Technology was a recurring theme in today’s (23 November) Autumn Statement, as Chancellor Philip Hammond unveiled a raft of funding increases to help encourage long term investment in UK tech, innovation, infrastructure and skills, set against a back drop of concerns over low productivity and the long shadow cast by Brexit.
The Chancellor said the Government will by 2020-21 spend £2bn more per year on funding universities and businesses with R&D projects, backing scientific research and development of technologies such as robotics, artificial intelligence and industrial biotechnology.
FinTech also received an investment boost of £500,000 a year available to slightly nondescript “specialists” in FinTech, and the government has commissioned an annual ‘State of UK FinTech’ report on key metrics for investors.
The government has agreed with the Joint Money Laundering Steering Group that they will modernise their guidance on electronic ID verification to support the use of technology to access financial services.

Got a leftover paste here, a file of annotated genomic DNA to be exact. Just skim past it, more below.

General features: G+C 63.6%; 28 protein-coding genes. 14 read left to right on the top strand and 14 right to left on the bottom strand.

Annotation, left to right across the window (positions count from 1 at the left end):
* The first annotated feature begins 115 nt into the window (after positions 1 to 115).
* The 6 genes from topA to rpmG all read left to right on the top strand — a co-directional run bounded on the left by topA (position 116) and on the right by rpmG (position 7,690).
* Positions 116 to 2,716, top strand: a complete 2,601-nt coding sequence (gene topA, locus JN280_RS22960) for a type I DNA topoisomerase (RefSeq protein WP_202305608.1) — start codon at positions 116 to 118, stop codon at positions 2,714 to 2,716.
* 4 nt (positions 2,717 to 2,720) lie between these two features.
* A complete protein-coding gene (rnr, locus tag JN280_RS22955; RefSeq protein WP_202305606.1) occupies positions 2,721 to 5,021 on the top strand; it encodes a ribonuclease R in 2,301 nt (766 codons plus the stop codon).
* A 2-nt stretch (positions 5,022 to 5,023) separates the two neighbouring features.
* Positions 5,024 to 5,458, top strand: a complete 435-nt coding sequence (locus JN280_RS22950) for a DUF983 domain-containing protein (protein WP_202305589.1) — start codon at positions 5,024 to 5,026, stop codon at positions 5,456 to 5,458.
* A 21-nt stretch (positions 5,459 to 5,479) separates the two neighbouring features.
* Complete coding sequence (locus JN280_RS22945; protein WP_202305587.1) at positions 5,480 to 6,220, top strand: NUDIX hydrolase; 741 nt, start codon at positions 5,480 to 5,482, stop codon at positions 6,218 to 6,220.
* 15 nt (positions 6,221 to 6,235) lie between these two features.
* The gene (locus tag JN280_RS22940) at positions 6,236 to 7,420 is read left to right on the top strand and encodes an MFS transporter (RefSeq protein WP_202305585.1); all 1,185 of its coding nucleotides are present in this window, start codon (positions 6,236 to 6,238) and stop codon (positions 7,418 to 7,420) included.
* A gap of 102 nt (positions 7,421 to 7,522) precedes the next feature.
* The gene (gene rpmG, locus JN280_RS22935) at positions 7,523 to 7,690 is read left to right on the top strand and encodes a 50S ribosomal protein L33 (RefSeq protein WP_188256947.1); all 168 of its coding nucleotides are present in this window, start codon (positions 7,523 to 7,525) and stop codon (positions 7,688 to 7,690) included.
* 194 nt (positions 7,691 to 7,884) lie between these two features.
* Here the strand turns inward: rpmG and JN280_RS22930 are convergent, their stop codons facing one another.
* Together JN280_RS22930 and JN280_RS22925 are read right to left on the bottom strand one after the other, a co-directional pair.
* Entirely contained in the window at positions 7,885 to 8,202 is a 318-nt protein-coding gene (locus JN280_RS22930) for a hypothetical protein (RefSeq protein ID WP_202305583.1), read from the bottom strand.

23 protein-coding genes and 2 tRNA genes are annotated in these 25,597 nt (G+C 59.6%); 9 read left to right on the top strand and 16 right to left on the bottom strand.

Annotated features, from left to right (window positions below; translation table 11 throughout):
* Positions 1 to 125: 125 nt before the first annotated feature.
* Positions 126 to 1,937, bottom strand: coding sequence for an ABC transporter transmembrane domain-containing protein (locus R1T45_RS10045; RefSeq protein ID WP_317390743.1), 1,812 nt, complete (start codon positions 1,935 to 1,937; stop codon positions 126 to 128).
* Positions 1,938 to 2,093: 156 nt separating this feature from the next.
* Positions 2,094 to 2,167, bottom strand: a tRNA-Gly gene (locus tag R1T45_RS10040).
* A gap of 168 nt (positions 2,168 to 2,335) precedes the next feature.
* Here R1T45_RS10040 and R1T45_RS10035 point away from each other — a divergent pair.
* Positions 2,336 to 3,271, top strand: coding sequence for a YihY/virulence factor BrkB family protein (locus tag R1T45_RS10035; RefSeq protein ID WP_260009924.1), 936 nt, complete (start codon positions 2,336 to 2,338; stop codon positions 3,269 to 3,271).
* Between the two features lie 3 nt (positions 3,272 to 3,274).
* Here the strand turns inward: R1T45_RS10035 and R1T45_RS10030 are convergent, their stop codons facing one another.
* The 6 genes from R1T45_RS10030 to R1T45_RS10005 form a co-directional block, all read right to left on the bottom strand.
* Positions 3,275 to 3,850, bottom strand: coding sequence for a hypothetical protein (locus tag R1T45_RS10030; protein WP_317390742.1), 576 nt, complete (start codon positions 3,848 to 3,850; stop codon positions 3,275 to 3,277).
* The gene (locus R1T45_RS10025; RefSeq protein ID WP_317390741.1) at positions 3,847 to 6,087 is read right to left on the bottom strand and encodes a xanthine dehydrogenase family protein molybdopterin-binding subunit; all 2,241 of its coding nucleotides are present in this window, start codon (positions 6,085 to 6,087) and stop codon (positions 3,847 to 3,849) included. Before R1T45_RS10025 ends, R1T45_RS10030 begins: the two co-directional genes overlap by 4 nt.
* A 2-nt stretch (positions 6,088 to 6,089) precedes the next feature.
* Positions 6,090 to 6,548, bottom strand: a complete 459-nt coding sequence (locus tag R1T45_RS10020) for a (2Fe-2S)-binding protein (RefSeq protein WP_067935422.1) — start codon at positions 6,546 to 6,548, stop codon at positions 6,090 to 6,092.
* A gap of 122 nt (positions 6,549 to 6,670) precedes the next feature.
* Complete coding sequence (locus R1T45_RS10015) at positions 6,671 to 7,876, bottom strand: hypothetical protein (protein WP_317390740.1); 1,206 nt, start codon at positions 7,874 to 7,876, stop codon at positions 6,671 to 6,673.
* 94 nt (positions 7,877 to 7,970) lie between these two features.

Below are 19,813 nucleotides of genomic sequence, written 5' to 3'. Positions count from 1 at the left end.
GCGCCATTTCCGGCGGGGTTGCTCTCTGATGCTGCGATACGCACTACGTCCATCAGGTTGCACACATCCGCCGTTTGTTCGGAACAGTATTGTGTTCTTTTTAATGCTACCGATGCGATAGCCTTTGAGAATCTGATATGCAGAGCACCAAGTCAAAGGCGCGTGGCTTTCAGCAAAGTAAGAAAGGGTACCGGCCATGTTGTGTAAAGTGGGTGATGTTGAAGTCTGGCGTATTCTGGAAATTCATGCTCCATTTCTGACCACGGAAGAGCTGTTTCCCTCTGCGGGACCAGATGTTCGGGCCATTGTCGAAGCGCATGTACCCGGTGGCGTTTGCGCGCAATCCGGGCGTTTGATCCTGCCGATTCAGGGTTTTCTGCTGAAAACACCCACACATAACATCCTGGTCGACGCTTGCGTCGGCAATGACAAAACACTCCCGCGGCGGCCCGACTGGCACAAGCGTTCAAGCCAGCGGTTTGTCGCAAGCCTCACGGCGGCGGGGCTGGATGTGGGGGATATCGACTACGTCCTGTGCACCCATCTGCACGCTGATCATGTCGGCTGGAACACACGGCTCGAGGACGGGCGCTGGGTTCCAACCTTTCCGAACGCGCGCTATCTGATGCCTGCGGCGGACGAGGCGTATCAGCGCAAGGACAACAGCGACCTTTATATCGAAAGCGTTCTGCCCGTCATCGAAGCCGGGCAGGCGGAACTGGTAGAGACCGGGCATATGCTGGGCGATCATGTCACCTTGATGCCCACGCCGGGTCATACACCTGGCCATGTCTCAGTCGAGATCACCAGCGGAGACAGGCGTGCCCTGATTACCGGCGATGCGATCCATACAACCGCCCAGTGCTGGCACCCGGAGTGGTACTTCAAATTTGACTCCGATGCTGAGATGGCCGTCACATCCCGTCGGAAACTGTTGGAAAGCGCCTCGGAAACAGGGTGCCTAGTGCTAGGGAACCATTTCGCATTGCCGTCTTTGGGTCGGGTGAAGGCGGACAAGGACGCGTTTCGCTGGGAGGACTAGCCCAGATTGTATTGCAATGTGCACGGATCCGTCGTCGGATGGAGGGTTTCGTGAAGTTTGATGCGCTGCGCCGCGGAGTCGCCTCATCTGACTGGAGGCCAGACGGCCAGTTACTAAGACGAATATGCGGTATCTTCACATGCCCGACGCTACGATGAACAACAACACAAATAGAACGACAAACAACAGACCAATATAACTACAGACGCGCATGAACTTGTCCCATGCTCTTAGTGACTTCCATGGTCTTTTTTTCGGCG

A further £400 million will be injected by the state-owned British Business Bank into innovative firms planning to scale up, helping to prevent the UK’s fastest growing technology firms being “snapped up” by larger companies.
In addition, the Chancellor said that the Government will review the tax environment for R&D to look at ways to build on the introduction of the ‘above the line’ R&D tax credit to make the UK more competitive.
Hammond also pledged that the government will invest £1bn to accelerate private investment in fibre networks to support 5G trials.
The budget follows a pledge by prime minister Theresa May at the CBI Annual Conference on 21 November, that Britain will be the global go-to place for scientists, innovators and tech investors.